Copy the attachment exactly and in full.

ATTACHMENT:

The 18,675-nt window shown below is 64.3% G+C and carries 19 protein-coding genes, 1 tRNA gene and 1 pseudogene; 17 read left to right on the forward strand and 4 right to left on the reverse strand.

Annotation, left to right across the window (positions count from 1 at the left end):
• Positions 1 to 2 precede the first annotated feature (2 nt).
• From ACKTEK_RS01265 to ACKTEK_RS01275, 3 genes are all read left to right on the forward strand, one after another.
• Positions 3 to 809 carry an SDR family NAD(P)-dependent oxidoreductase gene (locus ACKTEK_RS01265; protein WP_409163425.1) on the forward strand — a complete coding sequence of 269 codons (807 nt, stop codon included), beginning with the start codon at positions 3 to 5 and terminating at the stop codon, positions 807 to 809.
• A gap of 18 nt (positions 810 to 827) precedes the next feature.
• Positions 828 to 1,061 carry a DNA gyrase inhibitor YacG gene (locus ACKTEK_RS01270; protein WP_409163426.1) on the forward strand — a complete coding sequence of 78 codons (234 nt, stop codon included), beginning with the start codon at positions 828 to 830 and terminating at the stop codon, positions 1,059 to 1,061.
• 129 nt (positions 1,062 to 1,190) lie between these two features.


The 18,675-nt window shown below is 64.3% G+C and carries 19 protein-coding genes, 1 tRNA gene and 1 pseudogene; 17 read left to right on the forward strand and 4 right to left on the reverse strand.

Annotation, left to right across the window (positions count from 1 at the left end):
• Positions 1 to 2 precede the first annotated feature (2 nt).
• From ACKTEK_RS01265 to ACKTEK_RS01275, 3 genes are all read left to right on the forward strand, one after another.
• Positions 3 to 809 carry an SDR family NAD(P)-dependent oxidoreductase gene (locus ACKTEK_RS01265; protein WP_409163425.1) on the forward strand — a complete coding sequence of 269 codons (807 nt, stop codon included), beginning with the start codon at positions 3 to 5 and terminating at the stop codon, positions 807 to 809.
• A gap of 18 nt (positions 810 to 827) precedes the next feature.
• Positions 828 to 1,061 carry a DNA gyrase inhibitor YacG gene (locus ACKTEK_RS01270; protein WP_409163426.1) on the forward strand — a complete coding sequence of 78 codons (234 nt, stop codon included), beginning with the start codon at positions 828 to 830 and terminating at the stop codon, positions 1,059 to 1,061.
• 129 nt (positions 1,062 to 1,190) lie between these two features.